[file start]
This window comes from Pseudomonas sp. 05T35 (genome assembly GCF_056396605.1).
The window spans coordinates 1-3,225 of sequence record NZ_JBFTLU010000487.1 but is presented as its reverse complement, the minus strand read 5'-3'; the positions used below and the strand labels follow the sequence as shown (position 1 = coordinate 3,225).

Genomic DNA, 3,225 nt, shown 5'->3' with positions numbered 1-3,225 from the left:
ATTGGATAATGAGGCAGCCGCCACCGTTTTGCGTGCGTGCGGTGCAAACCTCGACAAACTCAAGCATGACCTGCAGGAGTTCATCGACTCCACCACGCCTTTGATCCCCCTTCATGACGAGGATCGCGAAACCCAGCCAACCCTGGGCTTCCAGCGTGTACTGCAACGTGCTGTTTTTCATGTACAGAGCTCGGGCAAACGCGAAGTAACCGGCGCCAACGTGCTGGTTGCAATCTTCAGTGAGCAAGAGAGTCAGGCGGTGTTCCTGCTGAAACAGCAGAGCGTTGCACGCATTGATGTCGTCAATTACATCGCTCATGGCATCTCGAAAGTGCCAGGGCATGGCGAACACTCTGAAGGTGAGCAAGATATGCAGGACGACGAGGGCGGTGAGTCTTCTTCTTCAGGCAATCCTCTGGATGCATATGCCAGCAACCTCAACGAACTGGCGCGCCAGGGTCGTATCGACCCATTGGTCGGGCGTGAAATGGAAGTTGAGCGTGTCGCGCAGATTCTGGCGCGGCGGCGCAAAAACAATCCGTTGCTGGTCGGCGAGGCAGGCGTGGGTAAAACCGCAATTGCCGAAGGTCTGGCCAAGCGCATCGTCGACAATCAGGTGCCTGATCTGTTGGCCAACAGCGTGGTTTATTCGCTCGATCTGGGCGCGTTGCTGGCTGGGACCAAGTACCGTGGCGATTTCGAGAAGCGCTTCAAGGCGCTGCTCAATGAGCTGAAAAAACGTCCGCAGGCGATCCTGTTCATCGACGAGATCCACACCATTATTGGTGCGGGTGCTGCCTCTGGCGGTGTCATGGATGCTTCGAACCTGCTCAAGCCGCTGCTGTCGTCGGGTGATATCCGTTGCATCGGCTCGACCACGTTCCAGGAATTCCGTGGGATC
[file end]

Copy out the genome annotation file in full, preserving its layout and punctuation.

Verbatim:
This window comes from Pseudomonas sp. 05T35 (genome assembly GCF_056396605.1).
The window spans coordinates 1-3,225 of sequence record NZ_JBFTLU010000487.1 but is presented as its reverse complement, the minus strand read 5'-3'; the positions used below and the strand labels follow the sequence as shown (position 1 = coordinate 3,225).

Genomic DNA, 3,225 nt, shown 5'->3' with positions numbered 1-3,225 from the left:
ATTGGATAATGAGGCAGCCGCCACCGTTTTGCGTGCGTGCGGTGCAAACCTCGACAAACTCAAGCATGACCTGCAGGAGTTCATCGACTCCACCACGCCTTTGATCCCCCTTCATGACGAGGATCGCGAAACCCAGCCAACCCTGGGCTTCCAGCGTGTACTGCAACGTGCTGTTTTTCATGTACAGAGCTCGGGCAAACGCGAAGTAACCGGCGCCAACGTGCTGGTTGCAATCTTCAGTGAGCAAGAGAGTCAGGCGGTGTTCCTGCTGAAACAGCAGAGCGTTGCACGCATTGATGTCGTCAATTACATCGCTCATGGCATCTCGAAAGTGCCAGGGCATGGCGAACACTCTGAAGGTGAGCAAGATATGCAGGACGACGAGGGCGGTGAGTCTTCTTCTTCAGGCAATCCTCTGGATGCATATGCCAGCAACCTCAACGAACTGGCGCGCCAGGGTCGTATCGACCCATTGGTCGGGCGTGAAATGGAAGTTGAGCGTGTCGCGCAGATTCTGGCGCGGCGGCGCAAAAACAATCCGTTGCTGGTCGGCGAGGCAGGCGTGGGTAAAACCGCAATTGCCGAAGGTCTGGCCAAGCGCATCGTCGACAATCAGGTGCCTGATCTGTTGGCCAACAGCGTGGTTTATTCGCTCGATCTGGGCGCGTTGCTGGCTGGGACCAAGTACCGTGGCGATTTCGAGAAGCGCTTCAAGGCGCTGCTCAATGAGCTGAAAAAACGTCCGCAGGCGATCCTGTTCATCGACGAGATCCACACCATTATTGGTGCGGGTGCTGCCTCTGGCGGTGTCATGGATGCTTCGAACCTGCTCAAGCCGCTGCTGTCGTCGGGTGATATCCGTTGCATCGGCTCGACCACGTTCCAGGAATTCCGTGGGATC